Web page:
So, here’s my true confession: Although I have a generally positive outlook, and while I have completely accepted the nature of my reality, I do miss my thin, healthy body—probably more than most my age; I miss having boundless energy and zeal for new experiences; I miss eating chocolate without abandon and getting carried away with a bottle of wine without worrying about a headache that will haunt me for days. I miss mornings without aches, nights without medication, showers without exhaustion. But mostly, I miss the possibility of opportunities I never received… I spent many of the years that I was supposed to be building a career, meeting the love of my life and starting a family stuck in a hospital bed– or trying to avoid one… Fatigued, sick, battling unseen autoimmune demons, struggling to feel like my old self, fighting insurance companies, worrying about medication interactions and side effects and the potential for relapses…I’ve been busy! I can honestly admit that, at times, it makes me sad; not in a feel-sorry-for-myself way but in a life-just-didn’t-turn-out-the-way-I-thought-it-would way—which is a type of sadness that I suspect most of us can relate to in some way – sick or not.

So why shouldn’t I, like others my age, be able to mourn the passing of time and with it, the loss of an unfulfilled version of my life? Isn’t it possible to value your blessings while also daydreaming of a narrative that’s just a bit less complicated? Haven’t I too earned the right to grieve over my youth just as much as anybody? I propose that, as humans capable of an array of complex emotions, it’s entirely possible—and even acceptable—to honestly mourn our losses while still remaining hopeful for the future and thankful, ever thankful, for both the good and bad that has brought us to the here and now. We need to learn to forgive ourselves for the “sin” of being human and therefore complicated and emotional and imperfect. We need to unburden ourselves of the unfair expectation of unlimited, unfaltering gratitude towards every situation and allow for time to grieve and then, to accept.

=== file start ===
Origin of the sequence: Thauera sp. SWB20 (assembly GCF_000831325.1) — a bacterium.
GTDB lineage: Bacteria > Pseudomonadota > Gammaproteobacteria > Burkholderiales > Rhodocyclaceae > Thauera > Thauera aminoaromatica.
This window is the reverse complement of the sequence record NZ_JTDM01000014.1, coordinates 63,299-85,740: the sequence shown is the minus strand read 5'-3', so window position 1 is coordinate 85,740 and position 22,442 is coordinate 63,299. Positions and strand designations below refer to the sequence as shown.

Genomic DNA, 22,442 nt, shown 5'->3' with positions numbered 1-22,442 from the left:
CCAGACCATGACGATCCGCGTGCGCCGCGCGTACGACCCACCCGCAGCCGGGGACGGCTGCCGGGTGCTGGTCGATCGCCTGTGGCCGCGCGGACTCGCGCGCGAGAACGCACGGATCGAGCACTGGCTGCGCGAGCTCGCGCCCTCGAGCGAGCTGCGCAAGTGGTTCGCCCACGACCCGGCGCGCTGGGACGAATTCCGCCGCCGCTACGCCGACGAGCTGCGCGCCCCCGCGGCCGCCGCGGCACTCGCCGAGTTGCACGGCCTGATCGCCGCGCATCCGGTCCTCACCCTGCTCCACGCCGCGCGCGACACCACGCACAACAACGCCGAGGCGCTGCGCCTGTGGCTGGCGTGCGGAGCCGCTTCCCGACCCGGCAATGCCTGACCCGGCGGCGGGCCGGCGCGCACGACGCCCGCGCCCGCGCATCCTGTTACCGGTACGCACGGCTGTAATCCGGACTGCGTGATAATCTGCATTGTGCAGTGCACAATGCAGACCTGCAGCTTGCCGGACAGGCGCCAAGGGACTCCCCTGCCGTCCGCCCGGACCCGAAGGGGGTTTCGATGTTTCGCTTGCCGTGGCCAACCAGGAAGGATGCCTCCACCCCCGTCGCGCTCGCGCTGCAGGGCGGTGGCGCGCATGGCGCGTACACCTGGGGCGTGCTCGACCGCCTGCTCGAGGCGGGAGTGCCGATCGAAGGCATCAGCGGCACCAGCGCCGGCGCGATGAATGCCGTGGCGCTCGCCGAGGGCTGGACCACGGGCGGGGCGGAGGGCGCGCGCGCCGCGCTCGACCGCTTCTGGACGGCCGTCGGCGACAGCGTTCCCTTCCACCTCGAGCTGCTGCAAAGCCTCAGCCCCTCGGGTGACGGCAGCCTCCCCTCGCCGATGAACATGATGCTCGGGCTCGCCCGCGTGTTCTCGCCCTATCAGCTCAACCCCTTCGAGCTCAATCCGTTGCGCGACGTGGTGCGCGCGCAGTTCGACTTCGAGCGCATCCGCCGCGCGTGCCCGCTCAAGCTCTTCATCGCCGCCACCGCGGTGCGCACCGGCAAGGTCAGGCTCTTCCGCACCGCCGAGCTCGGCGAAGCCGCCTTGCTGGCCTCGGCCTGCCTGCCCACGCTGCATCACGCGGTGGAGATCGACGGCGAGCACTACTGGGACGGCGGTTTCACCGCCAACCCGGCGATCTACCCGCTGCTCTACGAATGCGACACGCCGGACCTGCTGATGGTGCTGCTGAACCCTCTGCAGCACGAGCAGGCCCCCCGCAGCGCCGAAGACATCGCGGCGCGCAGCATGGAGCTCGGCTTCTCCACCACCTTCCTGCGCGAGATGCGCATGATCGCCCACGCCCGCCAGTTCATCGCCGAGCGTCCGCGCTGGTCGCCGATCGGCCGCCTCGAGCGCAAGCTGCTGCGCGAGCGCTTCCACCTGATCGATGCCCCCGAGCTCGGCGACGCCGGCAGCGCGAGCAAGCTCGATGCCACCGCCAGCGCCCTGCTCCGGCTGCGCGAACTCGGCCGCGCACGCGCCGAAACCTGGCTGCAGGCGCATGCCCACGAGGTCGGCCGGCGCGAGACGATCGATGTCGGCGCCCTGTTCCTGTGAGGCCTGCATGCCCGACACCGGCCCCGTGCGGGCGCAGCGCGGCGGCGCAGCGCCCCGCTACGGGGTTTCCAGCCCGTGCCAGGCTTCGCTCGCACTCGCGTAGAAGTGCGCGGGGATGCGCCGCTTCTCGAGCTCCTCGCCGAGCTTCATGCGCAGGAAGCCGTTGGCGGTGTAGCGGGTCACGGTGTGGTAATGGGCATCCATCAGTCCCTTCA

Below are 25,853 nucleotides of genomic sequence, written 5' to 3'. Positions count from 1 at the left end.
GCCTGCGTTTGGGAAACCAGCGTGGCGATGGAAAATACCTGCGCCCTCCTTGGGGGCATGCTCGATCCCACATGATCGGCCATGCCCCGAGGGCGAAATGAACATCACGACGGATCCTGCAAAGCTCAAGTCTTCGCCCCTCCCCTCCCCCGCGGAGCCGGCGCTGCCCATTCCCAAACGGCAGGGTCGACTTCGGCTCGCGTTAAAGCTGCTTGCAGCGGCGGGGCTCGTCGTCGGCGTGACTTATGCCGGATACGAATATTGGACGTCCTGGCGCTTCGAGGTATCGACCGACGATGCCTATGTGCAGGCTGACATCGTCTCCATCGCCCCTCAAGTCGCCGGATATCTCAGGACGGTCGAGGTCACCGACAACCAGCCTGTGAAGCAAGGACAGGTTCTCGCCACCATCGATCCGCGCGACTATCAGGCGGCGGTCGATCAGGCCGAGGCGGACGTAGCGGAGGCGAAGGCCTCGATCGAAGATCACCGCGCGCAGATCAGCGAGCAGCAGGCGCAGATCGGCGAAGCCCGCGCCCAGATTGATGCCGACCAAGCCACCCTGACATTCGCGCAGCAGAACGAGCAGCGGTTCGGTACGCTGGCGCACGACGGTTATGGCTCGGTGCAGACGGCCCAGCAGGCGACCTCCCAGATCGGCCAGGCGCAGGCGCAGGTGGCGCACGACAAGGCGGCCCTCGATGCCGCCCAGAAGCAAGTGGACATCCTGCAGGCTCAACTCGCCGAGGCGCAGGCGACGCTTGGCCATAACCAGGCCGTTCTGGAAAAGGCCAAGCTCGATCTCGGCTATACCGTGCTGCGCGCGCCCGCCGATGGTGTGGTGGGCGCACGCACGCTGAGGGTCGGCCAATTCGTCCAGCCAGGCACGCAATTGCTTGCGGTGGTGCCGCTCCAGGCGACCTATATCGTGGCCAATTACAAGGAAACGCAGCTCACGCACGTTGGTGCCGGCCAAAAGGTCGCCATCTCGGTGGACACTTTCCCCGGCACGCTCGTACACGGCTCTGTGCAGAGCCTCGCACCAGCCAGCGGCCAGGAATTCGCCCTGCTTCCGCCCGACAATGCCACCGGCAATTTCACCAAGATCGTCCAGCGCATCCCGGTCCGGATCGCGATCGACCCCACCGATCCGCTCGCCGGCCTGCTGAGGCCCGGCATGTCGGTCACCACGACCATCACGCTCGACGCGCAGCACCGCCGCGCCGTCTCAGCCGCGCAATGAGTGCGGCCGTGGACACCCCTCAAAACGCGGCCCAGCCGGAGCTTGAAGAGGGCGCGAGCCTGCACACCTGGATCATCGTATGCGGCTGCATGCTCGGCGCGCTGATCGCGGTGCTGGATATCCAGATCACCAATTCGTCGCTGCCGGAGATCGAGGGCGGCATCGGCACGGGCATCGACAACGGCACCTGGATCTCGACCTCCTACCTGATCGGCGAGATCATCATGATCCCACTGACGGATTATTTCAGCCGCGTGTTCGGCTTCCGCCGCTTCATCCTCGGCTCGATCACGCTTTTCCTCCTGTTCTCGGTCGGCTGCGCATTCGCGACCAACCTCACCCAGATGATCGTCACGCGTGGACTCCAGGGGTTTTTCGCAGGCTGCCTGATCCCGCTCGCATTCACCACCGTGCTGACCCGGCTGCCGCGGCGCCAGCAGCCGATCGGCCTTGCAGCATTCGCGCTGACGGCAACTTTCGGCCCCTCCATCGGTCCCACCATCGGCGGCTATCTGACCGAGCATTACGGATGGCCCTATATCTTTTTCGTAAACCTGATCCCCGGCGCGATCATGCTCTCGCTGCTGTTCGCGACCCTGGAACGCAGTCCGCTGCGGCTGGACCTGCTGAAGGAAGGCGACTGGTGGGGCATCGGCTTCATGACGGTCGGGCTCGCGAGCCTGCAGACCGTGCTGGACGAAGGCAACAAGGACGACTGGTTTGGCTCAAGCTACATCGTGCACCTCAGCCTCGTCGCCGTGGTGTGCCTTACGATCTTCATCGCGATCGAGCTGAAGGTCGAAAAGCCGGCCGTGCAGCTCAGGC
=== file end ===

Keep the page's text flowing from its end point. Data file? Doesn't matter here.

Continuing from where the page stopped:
So, give me just a quick moment to wipe away this one salty tear, then celebrate my life with me and the fact that after 38 years of constant chaos in motion on this giant rock in a universe that makes everything seem small and unimportant, I’ve somehow managed to survive a hell of a lot, maybe not so gracefully but certainly gratefully. Cheers.

 

5 Comments

  1. Joe Snyder

    Thanks for writing this! It’s like when you are not happy about adding another year on your birthday and people say, “Well, it’s better than the alternative.” Of course it is. But that doesn’t invalidate those sad feelings. Excellent writing here. You are such a brave soul.

    Reply
  2. Jennifer

    Your writing is eloquent and insightful. Happy Birthday!

    Reply
    • Erica Snyder

      Thank you!

      Reply
  3. Connie Lake

    You are wise far far beyond your years, Erica! This is well written and so true!

    Reply
    • Erica Snyder

      Thank you Connie!

      Reply